As many as 20% of all pregnancies end in miscarriage and one fifth of women affected go on to experience high levels of anxiety and depression.
In the past there were few services for such parents, bereaved by miscarriage or stillbirth, and even fewer places where women (and their partners) who experienced terminations or emotional difficulties during and after pregnancy could go for help.
However, in recent years the Huddersfield area has acquired both an independent counselling service and self-help support groups for those struggling with baby loss or pregnancy.
This month the Talkthru organisation, based in Huddersfield town centre, celebrated its 15th anniversary - having grown from early origins as the Huddersfield Pregnancy Crisis Centre into a place where both men and women can receive counselling help. It also runs a service offering second hand baby clothes and equipment and clothing to low-income families. And for parents who want to share their experiences through a support meeting, Huddersfield and Halifax SANDS (the local branch of the national stillbirth and neonatal death charity) has established two groups - one at the Huddersfield Royal Infirmary and the other at Calderdale Royal Hospital.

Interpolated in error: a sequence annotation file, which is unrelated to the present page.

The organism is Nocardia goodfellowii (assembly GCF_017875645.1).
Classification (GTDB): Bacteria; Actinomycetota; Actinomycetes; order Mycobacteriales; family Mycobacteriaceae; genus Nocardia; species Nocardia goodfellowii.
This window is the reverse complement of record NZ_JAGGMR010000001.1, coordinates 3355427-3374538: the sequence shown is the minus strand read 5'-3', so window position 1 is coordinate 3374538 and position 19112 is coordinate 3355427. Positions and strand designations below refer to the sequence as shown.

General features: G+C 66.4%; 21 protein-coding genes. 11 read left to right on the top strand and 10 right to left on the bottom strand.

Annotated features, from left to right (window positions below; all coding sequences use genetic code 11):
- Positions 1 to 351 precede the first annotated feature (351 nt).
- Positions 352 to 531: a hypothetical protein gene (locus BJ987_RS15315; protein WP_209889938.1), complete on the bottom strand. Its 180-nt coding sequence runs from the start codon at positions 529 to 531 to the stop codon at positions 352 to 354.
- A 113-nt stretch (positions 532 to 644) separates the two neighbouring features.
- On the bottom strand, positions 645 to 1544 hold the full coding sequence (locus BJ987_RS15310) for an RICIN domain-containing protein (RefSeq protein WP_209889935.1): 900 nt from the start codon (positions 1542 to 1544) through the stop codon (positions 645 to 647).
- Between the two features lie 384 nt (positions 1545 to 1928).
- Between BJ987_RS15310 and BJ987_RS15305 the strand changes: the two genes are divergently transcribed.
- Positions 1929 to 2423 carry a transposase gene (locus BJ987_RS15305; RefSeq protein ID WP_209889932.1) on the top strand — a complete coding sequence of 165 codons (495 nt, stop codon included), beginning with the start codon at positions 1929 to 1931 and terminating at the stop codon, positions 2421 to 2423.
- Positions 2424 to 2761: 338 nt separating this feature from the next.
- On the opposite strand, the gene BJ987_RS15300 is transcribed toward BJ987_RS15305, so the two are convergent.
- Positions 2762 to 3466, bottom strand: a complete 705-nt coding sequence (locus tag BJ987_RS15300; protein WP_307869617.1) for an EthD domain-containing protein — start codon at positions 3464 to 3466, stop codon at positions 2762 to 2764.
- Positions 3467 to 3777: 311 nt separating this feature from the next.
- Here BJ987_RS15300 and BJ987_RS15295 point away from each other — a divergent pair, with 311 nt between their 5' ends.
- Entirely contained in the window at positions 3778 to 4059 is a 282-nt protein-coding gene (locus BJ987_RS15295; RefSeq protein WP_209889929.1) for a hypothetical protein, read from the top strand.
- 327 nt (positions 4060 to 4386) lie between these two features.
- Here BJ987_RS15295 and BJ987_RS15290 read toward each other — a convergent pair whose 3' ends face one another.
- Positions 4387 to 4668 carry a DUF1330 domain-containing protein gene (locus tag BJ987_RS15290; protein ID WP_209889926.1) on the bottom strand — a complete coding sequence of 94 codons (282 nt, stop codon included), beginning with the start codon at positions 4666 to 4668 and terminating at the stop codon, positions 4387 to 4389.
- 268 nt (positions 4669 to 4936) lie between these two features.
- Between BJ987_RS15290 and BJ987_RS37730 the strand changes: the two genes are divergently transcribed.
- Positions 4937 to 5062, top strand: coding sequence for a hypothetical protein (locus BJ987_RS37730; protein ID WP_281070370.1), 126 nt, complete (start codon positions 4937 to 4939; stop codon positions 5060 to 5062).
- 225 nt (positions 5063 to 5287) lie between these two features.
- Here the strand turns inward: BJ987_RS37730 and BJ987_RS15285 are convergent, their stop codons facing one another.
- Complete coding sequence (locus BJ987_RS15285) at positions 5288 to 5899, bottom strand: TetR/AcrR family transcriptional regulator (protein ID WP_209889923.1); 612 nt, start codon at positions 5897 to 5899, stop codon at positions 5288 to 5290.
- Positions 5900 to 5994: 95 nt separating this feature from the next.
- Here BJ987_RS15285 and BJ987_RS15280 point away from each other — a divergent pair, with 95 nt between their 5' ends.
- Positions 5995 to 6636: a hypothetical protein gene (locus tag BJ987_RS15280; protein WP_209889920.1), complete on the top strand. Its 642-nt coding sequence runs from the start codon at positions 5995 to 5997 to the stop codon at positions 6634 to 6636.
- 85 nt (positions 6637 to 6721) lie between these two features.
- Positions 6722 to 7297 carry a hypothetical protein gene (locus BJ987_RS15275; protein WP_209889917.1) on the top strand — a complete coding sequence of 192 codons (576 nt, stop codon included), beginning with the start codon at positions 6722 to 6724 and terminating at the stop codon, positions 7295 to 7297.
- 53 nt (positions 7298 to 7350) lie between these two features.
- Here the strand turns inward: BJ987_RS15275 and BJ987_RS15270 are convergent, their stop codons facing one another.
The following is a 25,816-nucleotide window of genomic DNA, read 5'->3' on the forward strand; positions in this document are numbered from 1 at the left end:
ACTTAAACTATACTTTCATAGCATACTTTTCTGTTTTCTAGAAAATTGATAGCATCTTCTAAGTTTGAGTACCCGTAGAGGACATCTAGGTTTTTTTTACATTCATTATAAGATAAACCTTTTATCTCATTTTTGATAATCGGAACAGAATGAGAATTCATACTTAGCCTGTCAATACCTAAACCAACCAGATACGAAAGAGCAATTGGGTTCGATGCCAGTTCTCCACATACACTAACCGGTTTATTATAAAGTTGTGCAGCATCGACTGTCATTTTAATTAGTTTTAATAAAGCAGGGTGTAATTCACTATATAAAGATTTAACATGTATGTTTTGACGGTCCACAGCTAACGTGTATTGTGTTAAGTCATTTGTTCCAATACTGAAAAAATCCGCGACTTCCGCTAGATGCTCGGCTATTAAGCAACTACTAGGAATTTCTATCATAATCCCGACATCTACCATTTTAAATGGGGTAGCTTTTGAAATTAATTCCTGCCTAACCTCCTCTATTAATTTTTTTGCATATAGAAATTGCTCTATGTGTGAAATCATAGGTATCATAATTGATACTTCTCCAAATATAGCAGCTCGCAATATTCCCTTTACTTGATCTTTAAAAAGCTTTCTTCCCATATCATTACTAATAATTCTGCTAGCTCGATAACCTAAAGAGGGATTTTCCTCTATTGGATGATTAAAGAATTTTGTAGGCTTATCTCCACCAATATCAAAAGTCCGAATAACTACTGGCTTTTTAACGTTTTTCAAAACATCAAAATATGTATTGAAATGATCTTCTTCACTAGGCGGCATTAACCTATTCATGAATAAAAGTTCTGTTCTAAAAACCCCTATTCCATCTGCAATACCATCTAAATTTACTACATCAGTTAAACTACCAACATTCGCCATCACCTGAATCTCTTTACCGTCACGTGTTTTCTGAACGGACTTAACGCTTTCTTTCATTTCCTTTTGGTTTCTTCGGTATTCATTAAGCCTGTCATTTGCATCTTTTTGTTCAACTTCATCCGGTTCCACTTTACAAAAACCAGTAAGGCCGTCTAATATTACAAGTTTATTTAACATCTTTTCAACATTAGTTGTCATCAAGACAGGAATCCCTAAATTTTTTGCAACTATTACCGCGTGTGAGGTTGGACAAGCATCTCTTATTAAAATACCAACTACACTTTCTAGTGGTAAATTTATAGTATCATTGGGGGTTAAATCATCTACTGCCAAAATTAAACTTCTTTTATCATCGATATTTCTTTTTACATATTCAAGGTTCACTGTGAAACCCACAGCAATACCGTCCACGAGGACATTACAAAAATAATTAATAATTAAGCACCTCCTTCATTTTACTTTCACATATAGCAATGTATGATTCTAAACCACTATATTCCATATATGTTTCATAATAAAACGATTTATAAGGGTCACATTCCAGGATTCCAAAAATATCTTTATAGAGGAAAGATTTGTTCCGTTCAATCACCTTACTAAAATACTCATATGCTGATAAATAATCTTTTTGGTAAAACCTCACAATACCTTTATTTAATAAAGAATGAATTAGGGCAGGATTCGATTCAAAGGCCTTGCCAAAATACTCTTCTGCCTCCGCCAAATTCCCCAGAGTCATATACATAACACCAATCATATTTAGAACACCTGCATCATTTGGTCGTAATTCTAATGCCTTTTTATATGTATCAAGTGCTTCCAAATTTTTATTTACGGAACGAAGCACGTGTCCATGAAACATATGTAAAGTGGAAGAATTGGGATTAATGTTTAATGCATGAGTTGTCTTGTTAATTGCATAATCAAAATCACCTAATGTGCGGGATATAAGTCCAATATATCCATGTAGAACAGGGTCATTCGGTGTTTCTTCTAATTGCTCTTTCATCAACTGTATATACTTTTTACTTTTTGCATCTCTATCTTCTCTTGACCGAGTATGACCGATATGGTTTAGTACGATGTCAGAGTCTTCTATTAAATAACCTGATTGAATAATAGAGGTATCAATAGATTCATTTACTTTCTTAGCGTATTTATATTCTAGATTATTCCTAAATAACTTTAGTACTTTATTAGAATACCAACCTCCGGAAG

What do such organisations offer? Jo Naylor, manager of Talkthru, and Rebecca Brann, chair of the local SANDS groups explained.
Rebecca, who lives in Lindley, became an active volunteer for SANDS after discovering that the organisation’s nearest support group to Huddersfield was in Oldham.
She began attending meetings there after the distressing loss her first son, who was named Mason, at 22 weeks. Back in 2009, when she went into premature labour, hospitals were adopting more sensitive procedures for patients experiencing miscarriage, but Rebecca felt that more could be done and has since been part of a movement to further improve how such tragic losses are handled.